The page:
Neutering And Spaying - Is It Morally Right?

There are many good, practical reasons why we should spay or neuter a pet. Indeed the RSPCA itself has guidelines, on this very subject, carefully laid down for anyone to see. What they endeavour to achieve is a workable relationship between human and animal and one in which the animal's welfare is uppermost. In this light it is difficult to argue against the practice. But yet people do. For some it is a matter of ethics... as they propose that by wilful domestication we subjugate and subsequently enforce unnatural behaviours upon another species for our own purposes. This is sometimes seen as a direct challenge to keeping pets and all that that entails. The idea has been around for a long time but it was given a kind of legality in 1973 when a British psychologist, Dick Ryder, first coined the phrase Speciesism - by this he meant to denote the prejudice that humans use towards non-human animals based upon, what he termed as, morally irrelevant physical differences. Animal rights activists soon took right of possession over this theory and began to argue that species membership has no moral significance and that furthermore it is irrational and wrong to regard so called lower species as objects or property. And so we begin to see the two opposing schools of thought. The interesting thing amongst it all though is that at the heart of both ideologies, animal welfare is firmly planted.

Does the speciesism argument hold water?

It is difficult to say. But in order to clarify further we should perhaps, at this point, venture to determine exactly what in this day and age, our own purposes, means and if this is any way detrimental to the animals well being - both physical and emotional. To do this then, we should ask ourselves the reasons why we keep pets in the general way. The answers to this are as follows:

  • Pets are seen as providers of company and affection.
  • We find them attractive through our innate desire to care.
  • Because of this we invite them into the human domain, there, to become dependent upon us.
  • In order to manage this inter-action we then take steps to train the animal into positive inter-actions.
  • It is at this point, for reasons of practical management that we also decide to have the animal neutered and therefore take away their moral right to reproduce.

So what exactly is neutering and what does it entail?

  • Neutering and spaying is the term given to the surgical alteration of an animal in order to prevent reproduction.
  • In females (spaying) the womb and ovaries are removed.
  • Males are castrated - in which the testicles are removed.
  • Operations are carried out under general anaesthetic and evidence shows that a full recovery is the usual outcome.

The practical arguments for these procedures apply only in relation to pets and are set out by the R.S.P.C.A. as:

  • Benefits apply to many animals - such as dogs, cats, rabbits and ferrets.
  • By neutering females they will avoid coming into season - apart from avoiding unwanted pregnancy this also lessens male attention and the upsetting phenomena of 'false pregnancies' that some animals have.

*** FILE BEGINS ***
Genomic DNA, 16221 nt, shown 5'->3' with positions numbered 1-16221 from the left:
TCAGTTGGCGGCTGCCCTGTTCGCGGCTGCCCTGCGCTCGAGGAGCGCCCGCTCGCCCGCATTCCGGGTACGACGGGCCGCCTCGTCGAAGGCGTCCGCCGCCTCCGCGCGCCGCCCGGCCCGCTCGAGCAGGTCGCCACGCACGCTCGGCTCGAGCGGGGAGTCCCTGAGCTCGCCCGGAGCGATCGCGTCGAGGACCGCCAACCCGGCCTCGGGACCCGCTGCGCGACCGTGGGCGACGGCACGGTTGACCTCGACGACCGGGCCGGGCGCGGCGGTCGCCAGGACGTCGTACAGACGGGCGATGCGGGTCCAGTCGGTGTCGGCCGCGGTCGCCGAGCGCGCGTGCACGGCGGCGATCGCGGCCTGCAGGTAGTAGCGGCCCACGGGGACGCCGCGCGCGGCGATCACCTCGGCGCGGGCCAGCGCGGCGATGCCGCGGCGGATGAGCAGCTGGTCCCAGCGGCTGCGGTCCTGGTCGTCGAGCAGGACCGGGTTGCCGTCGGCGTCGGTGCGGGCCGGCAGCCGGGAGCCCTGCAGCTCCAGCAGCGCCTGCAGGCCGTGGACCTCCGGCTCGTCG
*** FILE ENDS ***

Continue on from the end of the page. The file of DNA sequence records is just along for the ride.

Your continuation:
• In males neutering is said to reduce the instance of testicular cancer.
  • In females the same is argued but with specific regard for uterine infections as well as cancer.
  • Neutering can reduce certain unpleasant behaviours such as urine marking. In many cases it also prevents roaming.
  • Un-spayed females often bleed when in season and this is also seen, within the home setting, as an undesirable attribute.
  • Animals that are not altered will mate with their own siblings and even parents. This can result in a disadvantaged gene pool - meaning a higher instance of deformity at birth.
  • Non breeding animals are less attractive to thieves who can demand a higher price for unaltered animals.
  • Pregnancy and birth may have complications which mean a vet needs to be called in - vets bills may be high and therefore add further pressures to the owner.
  • And apart from all this it is actually the law - The Animal Welfare Act 2006 states that - Owners have a legal responsibility to meet all of their animal's needs. The implication here being that pregnant and nursing animals need even more care and their offspring will be equally as demanding. When the young are ready to be re-homed, you will also need to ensure that they are vaccinated, wormed and flea treated before re-homing.

So who is right and who is wrong? And how do we decide?

In the end there can be no one coat fits all conclusion. It is very much down to individual conscience. Some will find it impossible to compromise their self imposed moralities whilst others may ask this: If an animal appears to be happy and content, lives without fear or hunger, has recourse to medical attention when ill and if given the choice would not leave its surrogate pack, then the contract between human and animal is surely honoured to the best of our abilities. Finally to place the modern idea of owning a pet in better context we should not forget that in the beginning it was a mutual agreement between the species, both needing something from the other. In the case of the wolf (predecessor to today's dog) it was the human ingenuity and higher success rate in achieving kills. For humans, the wolf's speed and ferocity was seen as being the equivalent to a new weapon. And so in many ways the partnership is natural and rather than being contrived, has merely extended and developed to take into account the world in which we live today.


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